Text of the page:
Bird-watchers, picnickers and off-road vehicle enthusiasts may soon have to shell out $30 per vehicle for an annual “Discover Pass” that would allow them to pursue their favorite pastimes on state land.
The grim alternative: Washington could close the gates at more than 100 state parks as early as this fall if the Legislature fails to find a new source of funding.
With almost no hope of getting general fund dollars to manage recreation over the next two years, three state agencies — State Parks, the Department of Natural Resources and the Department of Fish and Wildlife — have asked the Legislature to approve the user fee to keep state lands open to public use.
Under House Bill 1796 and Senate Bill 5622, the $30 pass would allow members of the public to visit state parks, state wildlife areas and state forests administered by DNR.
SB 5622 had a hearing in the Senate Committee on Natural Resources and Marine Waters on Feb. 2 and is being rewritten to address issues including how the agencies would enforce the pass program. At the hearing, hikers, white-water paddlers, horsemen, mountain climbers and mountain bikers said they support the pass if the alternative is closure of state lands.
“We are in new territory,” state parks director Don Hoch told the committee. “We believe this bill is our best chance at keeping the gates open at state parks.”
Campers, who pay a separate fee, would not need the pass, but 90 percent of the usage at state parks is day use, Hoch said.
Only six parks generate enough revenue to cover their costs, said parks spokeswoman Virginia Painter. They are Grayland Beach, Bridgeport, Ike Kinswa, Kanaskat-Palmer, Pearrygin Lake and Steamboat Rock.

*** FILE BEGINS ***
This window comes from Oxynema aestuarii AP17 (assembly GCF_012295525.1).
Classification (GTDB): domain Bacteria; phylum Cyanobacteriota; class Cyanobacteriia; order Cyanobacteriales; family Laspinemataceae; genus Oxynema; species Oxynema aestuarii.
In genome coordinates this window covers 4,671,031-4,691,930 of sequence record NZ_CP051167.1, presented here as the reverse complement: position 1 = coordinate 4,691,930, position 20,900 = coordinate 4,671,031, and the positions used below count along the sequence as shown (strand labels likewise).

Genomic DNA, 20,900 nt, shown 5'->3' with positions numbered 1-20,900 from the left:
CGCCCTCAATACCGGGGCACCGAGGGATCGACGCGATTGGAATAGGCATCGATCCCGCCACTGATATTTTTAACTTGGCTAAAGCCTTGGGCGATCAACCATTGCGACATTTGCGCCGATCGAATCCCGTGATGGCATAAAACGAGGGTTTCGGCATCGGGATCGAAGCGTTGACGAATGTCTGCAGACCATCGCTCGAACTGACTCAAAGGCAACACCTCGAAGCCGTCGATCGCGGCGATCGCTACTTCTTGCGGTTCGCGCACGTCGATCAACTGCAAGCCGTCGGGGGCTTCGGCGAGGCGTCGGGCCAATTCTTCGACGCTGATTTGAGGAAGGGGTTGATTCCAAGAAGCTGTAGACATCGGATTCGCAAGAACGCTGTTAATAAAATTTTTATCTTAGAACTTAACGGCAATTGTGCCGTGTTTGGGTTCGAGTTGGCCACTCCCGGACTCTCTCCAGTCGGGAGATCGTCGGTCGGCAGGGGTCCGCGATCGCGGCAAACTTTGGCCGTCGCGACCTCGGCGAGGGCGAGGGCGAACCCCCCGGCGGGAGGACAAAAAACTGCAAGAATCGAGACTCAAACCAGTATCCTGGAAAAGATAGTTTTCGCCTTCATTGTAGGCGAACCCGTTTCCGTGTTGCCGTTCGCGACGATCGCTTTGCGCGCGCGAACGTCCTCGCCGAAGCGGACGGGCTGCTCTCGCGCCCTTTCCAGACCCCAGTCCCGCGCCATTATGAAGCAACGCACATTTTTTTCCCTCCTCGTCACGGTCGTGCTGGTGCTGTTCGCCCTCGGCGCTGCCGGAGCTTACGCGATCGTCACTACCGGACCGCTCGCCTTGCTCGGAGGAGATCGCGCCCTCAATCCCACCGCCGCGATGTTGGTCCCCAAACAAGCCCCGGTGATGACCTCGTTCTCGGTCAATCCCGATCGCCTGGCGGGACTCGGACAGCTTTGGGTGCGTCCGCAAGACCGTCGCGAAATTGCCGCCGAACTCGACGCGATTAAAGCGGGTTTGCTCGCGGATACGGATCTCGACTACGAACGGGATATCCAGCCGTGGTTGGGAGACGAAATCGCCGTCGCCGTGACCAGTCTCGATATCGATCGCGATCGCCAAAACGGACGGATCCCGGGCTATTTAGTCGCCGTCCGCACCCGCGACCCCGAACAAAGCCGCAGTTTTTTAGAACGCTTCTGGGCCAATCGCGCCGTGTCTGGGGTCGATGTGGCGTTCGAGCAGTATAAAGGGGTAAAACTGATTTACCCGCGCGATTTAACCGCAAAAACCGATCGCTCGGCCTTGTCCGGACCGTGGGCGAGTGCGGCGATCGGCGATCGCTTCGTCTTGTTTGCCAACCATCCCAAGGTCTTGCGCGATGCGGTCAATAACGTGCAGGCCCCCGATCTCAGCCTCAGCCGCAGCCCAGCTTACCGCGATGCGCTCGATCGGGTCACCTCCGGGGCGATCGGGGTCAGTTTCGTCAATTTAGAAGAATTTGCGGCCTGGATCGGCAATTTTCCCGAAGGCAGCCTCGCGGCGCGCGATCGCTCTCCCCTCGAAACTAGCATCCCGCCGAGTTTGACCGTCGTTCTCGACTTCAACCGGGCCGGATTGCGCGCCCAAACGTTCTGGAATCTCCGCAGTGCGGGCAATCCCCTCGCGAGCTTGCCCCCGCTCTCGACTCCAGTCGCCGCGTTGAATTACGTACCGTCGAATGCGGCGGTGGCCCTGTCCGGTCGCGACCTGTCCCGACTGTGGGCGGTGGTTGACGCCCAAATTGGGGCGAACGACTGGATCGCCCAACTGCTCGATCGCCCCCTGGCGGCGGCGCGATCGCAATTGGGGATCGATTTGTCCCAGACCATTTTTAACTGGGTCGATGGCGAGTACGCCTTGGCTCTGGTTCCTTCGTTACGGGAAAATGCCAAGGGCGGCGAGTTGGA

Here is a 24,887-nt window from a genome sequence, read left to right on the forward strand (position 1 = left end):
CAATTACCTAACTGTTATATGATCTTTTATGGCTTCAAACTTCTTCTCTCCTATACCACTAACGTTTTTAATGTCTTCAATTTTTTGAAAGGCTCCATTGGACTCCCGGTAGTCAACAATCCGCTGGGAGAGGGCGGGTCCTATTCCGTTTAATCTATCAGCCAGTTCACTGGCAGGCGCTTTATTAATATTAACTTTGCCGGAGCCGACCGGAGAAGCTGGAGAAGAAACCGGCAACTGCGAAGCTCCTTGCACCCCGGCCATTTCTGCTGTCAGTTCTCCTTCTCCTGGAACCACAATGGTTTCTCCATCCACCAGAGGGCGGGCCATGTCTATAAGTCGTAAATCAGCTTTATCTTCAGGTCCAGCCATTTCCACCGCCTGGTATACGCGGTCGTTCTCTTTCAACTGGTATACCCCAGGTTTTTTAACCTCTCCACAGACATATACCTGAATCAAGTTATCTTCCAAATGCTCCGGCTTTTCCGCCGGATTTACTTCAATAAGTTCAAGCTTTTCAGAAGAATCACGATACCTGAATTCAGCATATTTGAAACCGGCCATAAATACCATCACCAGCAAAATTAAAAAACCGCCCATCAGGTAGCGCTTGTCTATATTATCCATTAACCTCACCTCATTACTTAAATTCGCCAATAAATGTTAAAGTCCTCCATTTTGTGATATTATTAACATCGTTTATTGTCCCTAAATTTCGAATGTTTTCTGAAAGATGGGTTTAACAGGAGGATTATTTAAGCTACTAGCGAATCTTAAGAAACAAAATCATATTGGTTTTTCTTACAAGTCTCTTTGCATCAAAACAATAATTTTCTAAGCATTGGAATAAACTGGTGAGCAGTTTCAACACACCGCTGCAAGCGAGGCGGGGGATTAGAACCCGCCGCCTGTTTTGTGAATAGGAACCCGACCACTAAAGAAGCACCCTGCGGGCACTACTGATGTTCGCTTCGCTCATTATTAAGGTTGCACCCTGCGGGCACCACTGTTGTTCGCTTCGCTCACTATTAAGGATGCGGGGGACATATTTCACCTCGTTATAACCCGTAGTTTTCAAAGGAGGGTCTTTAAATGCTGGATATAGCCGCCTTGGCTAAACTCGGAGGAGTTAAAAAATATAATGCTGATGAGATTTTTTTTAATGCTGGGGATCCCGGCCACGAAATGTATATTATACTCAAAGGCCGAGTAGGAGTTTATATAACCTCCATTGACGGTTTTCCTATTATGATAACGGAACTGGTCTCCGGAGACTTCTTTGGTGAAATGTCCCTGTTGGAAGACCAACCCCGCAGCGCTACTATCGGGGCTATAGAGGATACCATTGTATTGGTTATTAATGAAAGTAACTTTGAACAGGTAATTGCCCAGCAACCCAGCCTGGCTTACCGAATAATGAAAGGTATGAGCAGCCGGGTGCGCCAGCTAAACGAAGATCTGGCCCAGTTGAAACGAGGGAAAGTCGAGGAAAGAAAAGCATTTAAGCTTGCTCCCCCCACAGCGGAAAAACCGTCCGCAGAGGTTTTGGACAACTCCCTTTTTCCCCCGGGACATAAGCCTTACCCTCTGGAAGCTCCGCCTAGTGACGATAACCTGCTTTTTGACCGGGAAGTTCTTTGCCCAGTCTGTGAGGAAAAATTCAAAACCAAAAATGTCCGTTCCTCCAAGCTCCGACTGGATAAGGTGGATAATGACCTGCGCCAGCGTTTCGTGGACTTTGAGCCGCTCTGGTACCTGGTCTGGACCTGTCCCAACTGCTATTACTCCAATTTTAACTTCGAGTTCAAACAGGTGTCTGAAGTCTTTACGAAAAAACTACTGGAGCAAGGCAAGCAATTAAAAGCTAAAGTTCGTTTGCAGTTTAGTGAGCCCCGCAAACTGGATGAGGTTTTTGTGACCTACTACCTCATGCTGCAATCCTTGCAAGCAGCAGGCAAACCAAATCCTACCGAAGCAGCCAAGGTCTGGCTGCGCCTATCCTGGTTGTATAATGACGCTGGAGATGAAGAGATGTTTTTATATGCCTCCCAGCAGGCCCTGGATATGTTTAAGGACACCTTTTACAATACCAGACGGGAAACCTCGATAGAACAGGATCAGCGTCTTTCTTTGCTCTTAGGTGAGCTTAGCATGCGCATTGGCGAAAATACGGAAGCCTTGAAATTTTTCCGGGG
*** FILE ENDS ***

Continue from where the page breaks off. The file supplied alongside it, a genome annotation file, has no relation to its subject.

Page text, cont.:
“Unless we get a solid alternative funding source to replace lost general fund dollars, the majority of parks in the system could be reduced to ‘zero service,’” Painter said. “They are public places, but the gates would be closed, electricity and water turned off, no restroom and no staff to provide public safety and public service.”
DNR spokesman Bryan Flint said his agency will propose language allowing reciprocal agreements so each agency’s law enforcement staff could enforce the fee on all three categories of state land. He said DNR also plans to deputize its employees so they can issue tickets to fee scofflaws.
The U.S. Forest Service introduced recreation passes — mostly parking fees at trailheads — in the late 1990s to help cover recreational upkeep on national forest trails and campgrounds. Today, said spokesman Chris Strebig, the passes raise about $1.3 million annually for the Gifford Pinchot National Forest, which gets to keep 80 percent to repair picnic tables, remove garbage and do general maintenance.
The State Parks Department experimented with a vehicle parking fee for day users at some sites beginning in 2003. But the Legislature rescinded the fee in 2006, after stepped-up enforcement triggered public opposition.
This year is different, Painter said.